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Private Talks With God Go Public

Faith: In venues from post offices to the Internet, believers are joining prayer circles. The surge has raised questions about the meaning of praying itself.

November 24, 1996|MARY ROURKE | TIMES STAFF WRITER

Before dawn near Tucson, a group of Native American boys runs from the east to accompany the rising sun, as their way of calling on a higher power.

After a blizzard in Cincinnati, a team of born-again Christians shovels driveways to give thanks and praise.

And around the world, thousands of Hassidic Jews sign onto the Internet to commune with the most holy.

Unlikely as it may seem, these groups are all doing the same thing--praying together. What has long been a private pursuit for most people, outside of weekly worship service, is becoming a shared, even a social event in many quarters.

A growing curiosity about all religious traditions and a long established passion for every sort of club are stoking the enthusiasm. Yet, the unconventional packaging of so many groups has even the enthusiasts asking a basic question: What is prayer? Some wonder, too, whether certain types of prayer can be counterproductive.

Today's prayer groups are often finely focused. Groups form to pray a drug dealer out of town, or comfort those who are ill or persuade City Hall to put up a needed stoplight. There are prayer circles for members of a certain profession--athletes, business executives and postal carriers have their own gatherings.

Most of these gatherings are built on Christian traditions, but religions that worship several deities, or none, have their own parallel versions. And some groups are so spiritually eclectic they attract Buddhists, Catholics and Protestants all at once.

While there is a general sense that this is a burgeoning subculture, the number of people involved has yet to be tallied. But a growing body of research suggests that the movement is widespread.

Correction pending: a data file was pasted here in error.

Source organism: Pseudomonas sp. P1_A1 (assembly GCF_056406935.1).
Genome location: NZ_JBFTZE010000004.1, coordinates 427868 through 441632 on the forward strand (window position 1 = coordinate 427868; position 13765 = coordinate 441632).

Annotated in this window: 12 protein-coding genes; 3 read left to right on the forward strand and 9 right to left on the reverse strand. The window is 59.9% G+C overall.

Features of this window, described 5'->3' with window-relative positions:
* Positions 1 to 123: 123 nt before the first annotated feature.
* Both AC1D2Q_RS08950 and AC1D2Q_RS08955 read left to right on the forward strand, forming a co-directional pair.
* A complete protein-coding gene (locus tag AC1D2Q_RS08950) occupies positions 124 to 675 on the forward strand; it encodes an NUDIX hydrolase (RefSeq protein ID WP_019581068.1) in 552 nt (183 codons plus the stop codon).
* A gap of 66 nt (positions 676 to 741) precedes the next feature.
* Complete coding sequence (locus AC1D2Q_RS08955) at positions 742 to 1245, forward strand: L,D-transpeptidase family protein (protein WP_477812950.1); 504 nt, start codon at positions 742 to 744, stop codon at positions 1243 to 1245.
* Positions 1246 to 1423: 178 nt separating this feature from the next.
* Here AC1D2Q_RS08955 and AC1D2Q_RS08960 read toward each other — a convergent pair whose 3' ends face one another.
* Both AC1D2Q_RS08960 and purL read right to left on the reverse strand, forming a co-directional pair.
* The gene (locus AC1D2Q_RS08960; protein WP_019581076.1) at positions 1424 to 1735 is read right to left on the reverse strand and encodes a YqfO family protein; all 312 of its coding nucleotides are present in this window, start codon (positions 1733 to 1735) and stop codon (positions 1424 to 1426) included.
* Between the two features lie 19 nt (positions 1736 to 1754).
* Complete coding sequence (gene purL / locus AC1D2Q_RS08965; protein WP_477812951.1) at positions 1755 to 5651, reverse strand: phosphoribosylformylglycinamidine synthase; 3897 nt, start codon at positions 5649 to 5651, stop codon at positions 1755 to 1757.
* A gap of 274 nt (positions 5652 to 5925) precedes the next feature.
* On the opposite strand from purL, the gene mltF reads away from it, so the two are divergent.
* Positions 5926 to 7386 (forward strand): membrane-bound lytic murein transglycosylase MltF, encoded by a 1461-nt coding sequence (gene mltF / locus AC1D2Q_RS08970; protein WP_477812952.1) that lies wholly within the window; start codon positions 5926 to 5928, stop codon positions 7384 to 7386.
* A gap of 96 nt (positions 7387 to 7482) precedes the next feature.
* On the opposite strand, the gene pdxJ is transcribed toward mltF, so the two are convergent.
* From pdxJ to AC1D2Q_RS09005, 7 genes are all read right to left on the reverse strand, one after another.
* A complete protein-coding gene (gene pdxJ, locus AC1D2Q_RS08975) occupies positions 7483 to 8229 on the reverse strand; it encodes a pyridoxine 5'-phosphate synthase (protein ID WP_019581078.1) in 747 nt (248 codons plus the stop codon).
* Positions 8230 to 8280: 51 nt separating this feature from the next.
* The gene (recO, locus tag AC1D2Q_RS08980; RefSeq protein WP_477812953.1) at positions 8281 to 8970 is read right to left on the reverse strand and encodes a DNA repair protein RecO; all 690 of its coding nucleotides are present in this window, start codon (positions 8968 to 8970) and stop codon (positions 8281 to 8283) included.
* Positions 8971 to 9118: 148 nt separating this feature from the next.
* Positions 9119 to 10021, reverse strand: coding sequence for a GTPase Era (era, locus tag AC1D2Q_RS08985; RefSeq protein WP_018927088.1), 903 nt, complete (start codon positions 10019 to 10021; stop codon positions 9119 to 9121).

* A recent Gallup International Institute poll shows that 62% of church attenders now meet in small groups where prayer is part if not all of the program. Most are born-again Christians, Protestants or Roman Catholics.

* A national survey conducted every year since 1981 by the National Opinion Research Center at Chicago University shows that 56% of adults now pray at least once each day. And 33% belong to a church-related group.

* In the past two years, some 20 new books about prayer have launched onto at least one bestseller list, regional or national. "It used to be that books on prayer moved through religious conferences or church stores," says Phyllis Tickle, religion editor at large for Publisher's Weekly. "Now they get significant attention in the world of general retailing." Increasingly, the most successful books offer practical instruction, not theory.

Extroverts can join the snow-blowers brigade in Cincinnati, a new twist on the ancient tradition of church processions. "We go out in teams of two or three to serve the community," says Pastor Steve Sjogren of the Vineyard Community Church, where "walking prayer" groups also clean gas station toilets in summer. "We pray before, during and after the work." As for the free service, Sjogren explains that it's "a way of showing people what if feels like to be loved by God."

Cerebral types might prefer a group like the one that meets at St. Edmund's Episcopal Church in San Marino. Five women gather for an hour each week in silent contemplation, shared reflections and Scripture reading. "It brings us closer to God and expands our spirituality," says Jacqueline Miles, a psychologist.

Connecting with the transcendent or surprising strangers with acts of kindness are what draw prayer groups together in good times. Just as often, they form around a crisis.

"People were getting robbed, pistol-whipped, Maced," says Lois Lesure, a Los Angeles postal worker. "There were so many assaults, the carriers needed to petition a higher power." And so they did, at the Greenmead Station in Los Angeles. For four years a small group of mail carriers prayed together for protection before they went out on their route.

Calling on a higher power was only part of the plan. They also got help from the police and the community. "The combination was very effective," Lesure says. Eventually, some members transferred to other stations and the group disbanded a few months ago. "We believe our prayers were answered and we have so much work to do we put group prayer to the side," explains Jacquelyn Scorza. "But our individual prayers continue."

For most social activists, prayer is not enough. "Prayer and action go hand in hand," says Brian Kennedy, the Los Angeles area director of Prison Fellowship Ministries, which visits those in prison and helps ex-prisoners. "I can pray for a job all day long, but if I don't go look for one it's not going to happen." Kennedy oversees a team of 100 volunteers who stop every day at noon to pray for ex-prisoners.

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